The closer they live to people, the higher the proporation of antibiotic-resistant bacteria.
Scientists have found antibiotic-resistant bacteria in the guts of lemurs living near humans.
The study, published in the journal Frontiers in Ecology & Evolution, suggests that the more human interaction they have, the more antibiotic-resistant bacteria they harbour.
Researchers hope their findings will have a positive impact on conservation and wildlife management practices.
Study co-author and graduate student Sally Bornbusch, from Duke University, North Carolina, said: “Humans came along, developed antibiotics, spread them all around us, and propagated these resistance genes into natural environments and into the microbiomes of wildlife. Even if these results are slightly scary, they help us use microbiome science to hone veterinary practices and conservation activities.
In the study, researchers sampled dung from ring-tailed lemurs, and sequenced the genes of all microbes found in the dung to find genetic markers for antibiotic resistance.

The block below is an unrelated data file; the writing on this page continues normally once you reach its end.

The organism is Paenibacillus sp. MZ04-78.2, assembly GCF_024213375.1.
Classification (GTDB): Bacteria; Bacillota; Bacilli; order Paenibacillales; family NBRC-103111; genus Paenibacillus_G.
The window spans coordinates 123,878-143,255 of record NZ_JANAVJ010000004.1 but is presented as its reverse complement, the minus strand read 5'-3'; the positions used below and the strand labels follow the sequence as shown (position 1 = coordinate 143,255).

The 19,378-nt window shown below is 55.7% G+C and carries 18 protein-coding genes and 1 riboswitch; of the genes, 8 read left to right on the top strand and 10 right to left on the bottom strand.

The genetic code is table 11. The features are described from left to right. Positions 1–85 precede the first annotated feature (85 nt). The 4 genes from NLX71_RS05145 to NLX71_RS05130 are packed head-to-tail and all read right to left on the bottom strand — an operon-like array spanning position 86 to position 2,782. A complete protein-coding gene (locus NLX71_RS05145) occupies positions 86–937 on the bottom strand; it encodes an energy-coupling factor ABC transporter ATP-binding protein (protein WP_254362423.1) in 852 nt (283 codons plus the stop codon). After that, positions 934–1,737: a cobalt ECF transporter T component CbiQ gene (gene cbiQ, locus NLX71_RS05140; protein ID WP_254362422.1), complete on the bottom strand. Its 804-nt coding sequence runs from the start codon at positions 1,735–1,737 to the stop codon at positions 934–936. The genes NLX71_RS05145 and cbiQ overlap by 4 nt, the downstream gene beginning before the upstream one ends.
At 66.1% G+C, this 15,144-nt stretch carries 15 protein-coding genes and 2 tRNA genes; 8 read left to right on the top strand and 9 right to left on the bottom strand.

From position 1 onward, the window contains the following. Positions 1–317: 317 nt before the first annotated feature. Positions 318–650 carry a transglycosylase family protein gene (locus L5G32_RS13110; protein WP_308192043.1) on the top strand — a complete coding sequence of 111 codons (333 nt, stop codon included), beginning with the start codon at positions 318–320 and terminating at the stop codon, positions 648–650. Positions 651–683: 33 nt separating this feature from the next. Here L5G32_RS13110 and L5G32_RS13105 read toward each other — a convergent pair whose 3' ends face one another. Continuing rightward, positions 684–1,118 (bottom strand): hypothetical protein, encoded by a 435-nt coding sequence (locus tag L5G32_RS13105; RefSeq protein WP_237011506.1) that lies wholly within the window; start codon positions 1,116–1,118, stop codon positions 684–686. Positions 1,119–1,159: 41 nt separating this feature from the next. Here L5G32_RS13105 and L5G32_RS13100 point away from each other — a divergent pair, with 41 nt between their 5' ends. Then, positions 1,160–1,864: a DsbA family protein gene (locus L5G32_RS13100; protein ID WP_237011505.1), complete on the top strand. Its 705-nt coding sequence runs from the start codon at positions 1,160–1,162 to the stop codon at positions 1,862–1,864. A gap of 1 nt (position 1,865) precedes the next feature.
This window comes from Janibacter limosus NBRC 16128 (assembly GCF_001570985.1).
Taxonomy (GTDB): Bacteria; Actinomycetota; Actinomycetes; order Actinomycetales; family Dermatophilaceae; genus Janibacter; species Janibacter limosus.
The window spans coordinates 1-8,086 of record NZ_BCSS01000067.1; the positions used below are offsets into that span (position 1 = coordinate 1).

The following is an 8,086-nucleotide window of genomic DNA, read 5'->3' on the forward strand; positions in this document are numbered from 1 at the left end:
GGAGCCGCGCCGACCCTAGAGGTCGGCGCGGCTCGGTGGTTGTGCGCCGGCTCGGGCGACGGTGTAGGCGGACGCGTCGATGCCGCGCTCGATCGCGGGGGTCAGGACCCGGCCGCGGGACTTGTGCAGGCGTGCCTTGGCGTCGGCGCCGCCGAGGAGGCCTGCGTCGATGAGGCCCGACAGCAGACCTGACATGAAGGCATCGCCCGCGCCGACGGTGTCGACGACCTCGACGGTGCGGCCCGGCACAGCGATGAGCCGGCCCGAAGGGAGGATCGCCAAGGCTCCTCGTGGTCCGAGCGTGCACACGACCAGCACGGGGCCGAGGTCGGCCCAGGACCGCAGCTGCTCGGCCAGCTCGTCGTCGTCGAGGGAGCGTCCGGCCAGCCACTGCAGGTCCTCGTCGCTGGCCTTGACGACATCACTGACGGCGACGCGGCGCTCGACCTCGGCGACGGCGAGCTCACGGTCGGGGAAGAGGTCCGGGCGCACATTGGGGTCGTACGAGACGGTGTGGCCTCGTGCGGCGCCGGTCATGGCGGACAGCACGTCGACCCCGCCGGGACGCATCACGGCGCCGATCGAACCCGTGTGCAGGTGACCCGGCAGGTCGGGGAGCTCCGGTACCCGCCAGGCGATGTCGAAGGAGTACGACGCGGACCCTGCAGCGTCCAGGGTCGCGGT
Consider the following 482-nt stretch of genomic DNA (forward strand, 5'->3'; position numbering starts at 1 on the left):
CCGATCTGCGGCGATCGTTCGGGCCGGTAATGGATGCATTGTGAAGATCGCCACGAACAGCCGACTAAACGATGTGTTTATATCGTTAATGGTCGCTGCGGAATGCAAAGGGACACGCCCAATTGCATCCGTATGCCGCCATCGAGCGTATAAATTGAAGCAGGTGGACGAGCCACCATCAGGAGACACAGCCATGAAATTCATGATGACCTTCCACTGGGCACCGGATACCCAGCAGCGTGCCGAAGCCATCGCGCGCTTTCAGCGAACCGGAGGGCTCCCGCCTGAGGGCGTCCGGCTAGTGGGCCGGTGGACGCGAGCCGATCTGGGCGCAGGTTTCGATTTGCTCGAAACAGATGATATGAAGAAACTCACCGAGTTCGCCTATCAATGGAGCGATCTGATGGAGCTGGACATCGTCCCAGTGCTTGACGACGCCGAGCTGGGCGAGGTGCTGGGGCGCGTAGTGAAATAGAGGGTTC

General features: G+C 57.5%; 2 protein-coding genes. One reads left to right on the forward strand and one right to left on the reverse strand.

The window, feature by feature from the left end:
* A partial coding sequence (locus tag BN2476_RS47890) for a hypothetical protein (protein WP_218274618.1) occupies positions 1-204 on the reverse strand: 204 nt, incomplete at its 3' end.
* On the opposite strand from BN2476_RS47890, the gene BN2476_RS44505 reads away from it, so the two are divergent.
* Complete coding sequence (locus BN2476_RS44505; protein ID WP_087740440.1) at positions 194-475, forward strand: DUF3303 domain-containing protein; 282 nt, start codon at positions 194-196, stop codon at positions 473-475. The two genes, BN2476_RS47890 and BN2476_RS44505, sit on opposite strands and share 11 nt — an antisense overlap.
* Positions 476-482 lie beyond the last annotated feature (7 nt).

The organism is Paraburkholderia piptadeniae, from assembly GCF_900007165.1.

The project included 10 lemur populations from across Madagascar, including seven from the wild, two from research facilities, and one kept as pets.
They found that the average proportion of antibiotic-resistant genes was 25 times higher in the guts of animals from research facilities than in wild animals, where the average amount was near zero. Interestingly, the figure was almost 35 times greater in lemurs kept as pets.
Researchers believe the increase in antibiotic-resistant bacteria in research lemurs is likely due to the good veterinary care they receive, giving them greater exposure to antibiotics than their wild cousins.
However, pet lemurs that likely never receive veterinary attention harboured the highest number of antibiotic-resistant genes. It is illegal to keep a lemur as a pet in Madagascar, so those that own them are unlikely to take them to a vet.
'These pet lemurs are therefore acquiring the antibiotic-resistant microbes simply by sharing their environment with humans and domestic animals,' researchers said.
Among the wild lemurs, antibiotic resistance varied depending on nearby human activity. Lemurs impacted by farming or tourism harboured more antibiotic-resistant microbes than those from more pristine environments, but still much less than lemurs living close to humans.
Bornbusch said that more research is needed to better understand the impact of these resistance genes on wildlife:
“Right now, we know that these resistance genes are out there, but we don’t know whether they are truly harmful to lemurs. These results give us a stepping-stone for research on the impact of these resistant microbes on wildlife and their environment.”